We’re going to be coming out with some additional resources this week, I’m hopeful, that we’ve been working on for the last several weeks. One is sort of guidance to parents and caregivers to help their decision tree on sending their kid back to school. And the other one is for administrators and communities of K-12 to do the same, how to do this in a safe way, but really targeting the community and the administrators. Another one is really how to really take advantage of face coverings, because to me... and face coverings are the key. You know, if you really look at it, the data’s really clear, they work. You know, and we’re not defenseless against this virus. We actually have face coverings. And I do think the more confidence that the American public has that face coverings are not a symbol, but they’re actually a very important preventative intervention that can really block this virus. And, you know, we are getting more and more data, so I can be more and more aggressive in relating that. I have an editorial coming out today in JAMA. We have an MMWR that’s going to be coming out today on this. I think the bulk of evidence is reinforcing the face coverings. And we’re going to be trying to have one coming out to have schools, to really help them understand how to monitor for symptoms and what to do if they do get a case.
So we’re going to keep working with the schools, but the real reality is each school… and you’re going to see a wide range, and I’ve already heard a wide range in the news, and I think we should, you know, respect those local jurisdictions to make the decisions that they think are in the best interest. But I just want them to understand that… make sure they understand the relative risk. I think a lot of people... I think the Wall Street Journal had an editorial, I think, yesterday, that really looked and tried to get people to understand the relative risk of corona to students versus influence at the students. And I think once people start seeing it that, ‘Okay, I understand flu,’ and we’re not… we’re not not reopening schools because of flu, maybe the reality is the coronavirus we could really move towards reopening schools, but let’s make sure in the process we’re figuring out how to protect the vulnerable teachers and students.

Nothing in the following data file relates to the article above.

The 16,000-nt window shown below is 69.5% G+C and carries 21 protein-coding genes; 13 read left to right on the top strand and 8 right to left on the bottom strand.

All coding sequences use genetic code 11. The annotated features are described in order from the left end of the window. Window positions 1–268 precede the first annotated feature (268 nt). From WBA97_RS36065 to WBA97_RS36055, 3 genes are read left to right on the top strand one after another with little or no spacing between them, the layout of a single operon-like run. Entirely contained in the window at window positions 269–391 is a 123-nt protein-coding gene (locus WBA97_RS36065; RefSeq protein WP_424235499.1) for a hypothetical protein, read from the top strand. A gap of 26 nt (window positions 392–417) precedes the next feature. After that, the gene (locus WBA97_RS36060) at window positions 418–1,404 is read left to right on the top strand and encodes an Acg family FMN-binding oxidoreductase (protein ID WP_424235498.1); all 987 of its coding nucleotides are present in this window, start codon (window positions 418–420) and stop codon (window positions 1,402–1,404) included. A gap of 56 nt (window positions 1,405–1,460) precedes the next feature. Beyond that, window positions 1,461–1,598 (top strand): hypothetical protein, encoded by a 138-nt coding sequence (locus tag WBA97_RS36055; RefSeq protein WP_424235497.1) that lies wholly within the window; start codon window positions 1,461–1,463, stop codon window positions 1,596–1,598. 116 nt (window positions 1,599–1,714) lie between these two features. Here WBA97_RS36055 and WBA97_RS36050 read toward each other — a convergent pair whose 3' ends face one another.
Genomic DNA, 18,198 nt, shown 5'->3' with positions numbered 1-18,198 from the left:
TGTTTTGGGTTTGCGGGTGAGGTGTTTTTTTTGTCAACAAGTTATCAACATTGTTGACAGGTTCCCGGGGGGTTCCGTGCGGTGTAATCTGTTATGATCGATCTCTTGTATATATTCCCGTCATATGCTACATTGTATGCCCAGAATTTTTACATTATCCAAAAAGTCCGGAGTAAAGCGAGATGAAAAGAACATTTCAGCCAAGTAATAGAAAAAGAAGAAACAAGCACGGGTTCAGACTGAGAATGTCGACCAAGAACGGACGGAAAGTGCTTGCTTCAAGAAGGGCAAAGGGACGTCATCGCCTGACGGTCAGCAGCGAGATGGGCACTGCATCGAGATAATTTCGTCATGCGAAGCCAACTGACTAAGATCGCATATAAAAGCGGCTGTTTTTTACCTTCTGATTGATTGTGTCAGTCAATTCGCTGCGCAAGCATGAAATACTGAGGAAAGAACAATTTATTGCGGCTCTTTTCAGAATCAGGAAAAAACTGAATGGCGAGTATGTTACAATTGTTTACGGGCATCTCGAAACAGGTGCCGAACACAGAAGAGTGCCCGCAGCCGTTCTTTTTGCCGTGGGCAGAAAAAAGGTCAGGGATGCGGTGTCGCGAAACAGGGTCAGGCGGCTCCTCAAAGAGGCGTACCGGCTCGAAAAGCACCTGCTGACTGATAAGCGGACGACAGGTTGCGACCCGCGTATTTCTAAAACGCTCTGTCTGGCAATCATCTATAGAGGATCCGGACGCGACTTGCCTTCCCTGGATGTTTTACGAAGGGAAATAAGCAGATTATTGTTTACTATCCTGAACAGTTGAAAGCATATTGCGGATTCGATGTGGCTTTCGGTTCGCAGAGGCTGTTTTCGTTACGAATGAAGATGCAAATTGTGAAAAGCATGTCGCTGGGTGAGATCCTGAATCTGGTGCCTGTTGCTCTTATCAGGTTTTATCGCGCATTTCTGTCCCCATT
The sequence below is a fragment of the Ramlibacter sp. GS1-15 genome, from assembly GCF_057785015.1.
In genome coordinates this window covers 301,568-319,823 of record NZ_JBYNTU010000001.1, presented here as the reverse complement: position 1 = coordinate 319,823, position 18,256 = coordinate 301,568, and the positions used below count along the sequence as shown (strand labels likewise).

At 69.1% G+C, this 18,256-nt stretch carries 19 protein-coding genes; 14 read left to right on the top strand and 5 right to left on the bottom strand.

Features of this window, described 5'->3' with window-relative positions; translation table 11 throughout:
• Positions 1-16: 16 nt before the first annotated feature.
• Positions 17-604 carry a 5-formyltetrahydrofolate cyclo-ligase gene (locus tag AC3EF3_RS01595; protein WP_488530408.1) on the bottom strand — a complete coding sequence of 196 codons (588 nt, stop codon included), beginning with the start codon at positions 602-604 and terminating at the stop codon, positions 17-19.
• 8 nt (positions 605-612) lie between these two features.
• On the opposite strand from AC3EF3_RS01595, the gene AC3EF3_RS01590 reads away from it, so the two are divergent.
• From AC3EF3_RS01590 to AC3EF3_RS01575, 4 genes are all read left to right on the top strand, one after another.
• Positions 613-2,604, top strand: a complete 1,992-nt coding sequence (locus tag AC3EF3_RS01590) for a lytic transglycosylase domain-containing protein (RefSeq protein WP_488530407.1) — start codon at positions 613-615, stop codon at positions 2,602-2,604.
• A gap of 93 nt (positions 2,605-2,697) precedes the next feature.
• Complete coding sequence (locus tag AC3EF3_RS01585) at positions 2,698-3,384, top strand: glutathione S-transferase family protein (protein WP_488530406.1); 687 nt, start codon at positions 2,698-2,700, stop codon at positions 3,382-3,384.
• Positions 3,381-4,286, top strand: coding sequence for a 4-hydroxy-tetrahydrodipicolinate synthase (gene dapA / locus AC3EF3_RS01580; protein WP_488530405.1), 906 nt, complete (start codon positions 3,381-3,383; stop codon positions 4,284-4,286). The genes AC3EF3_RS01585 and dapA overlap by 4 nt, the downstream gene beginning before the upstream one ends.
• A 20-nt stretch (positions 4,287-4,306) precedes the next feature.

And I have a grandson with cystic fibrosis. So, you know, I think it is important that we all really recognize that this isn’t just simple open schools. This is let’s get these schools open, let’s do it safely, let’s accommodate the people that are at risk, so that we don’t have negative consequences, particularly to those individuals that may have multiple medical conditions.
KRIS: So we have gotten questions from teachers in the past who are concerned about the lack of PPE in the schools, socially distancing in the schools, making some modifications to the schools. All that costs money. And there are issues about, even if we want to do the right thing, we can’t afford to do the right thing. Do you have anything to say about the financial implications of getting these schools ready for both kids and for teachers?
REDFIELD: Yeah, I think it’s going to be important that we look through in the school exactly what one needs to do to operationalize the reopening of the schools. This is why I think it’s going to be a dialogue, you know, rather than a monologue. The most important thing is the use of face coverings in the presence of schools. And I think as that data comes out, I mean, that, I think, as you saw in the American Academy of Pediatrics recommend that distancing may be as limited as three feet. Okay, we’re going to argue that the key issue is wearing face coverings, as opposed to grounding yourself, like locked in stone, you know, that say the terms, people have heard a lot about six feet. When we talk about six feet, what we talk about is ‘How do I define if you’re exposed to somebody with COVID? If I have COVID and we’re together, how do I determine who was exposed and who wasn’t?’ And CDC has defined exposure as someone that’s within six feet of someone that’s infected for more than 15 minutes without a face covering. So I do think as we begin to work through this, I think we’re going to find, I think, some balance, in terms of how the recommendations.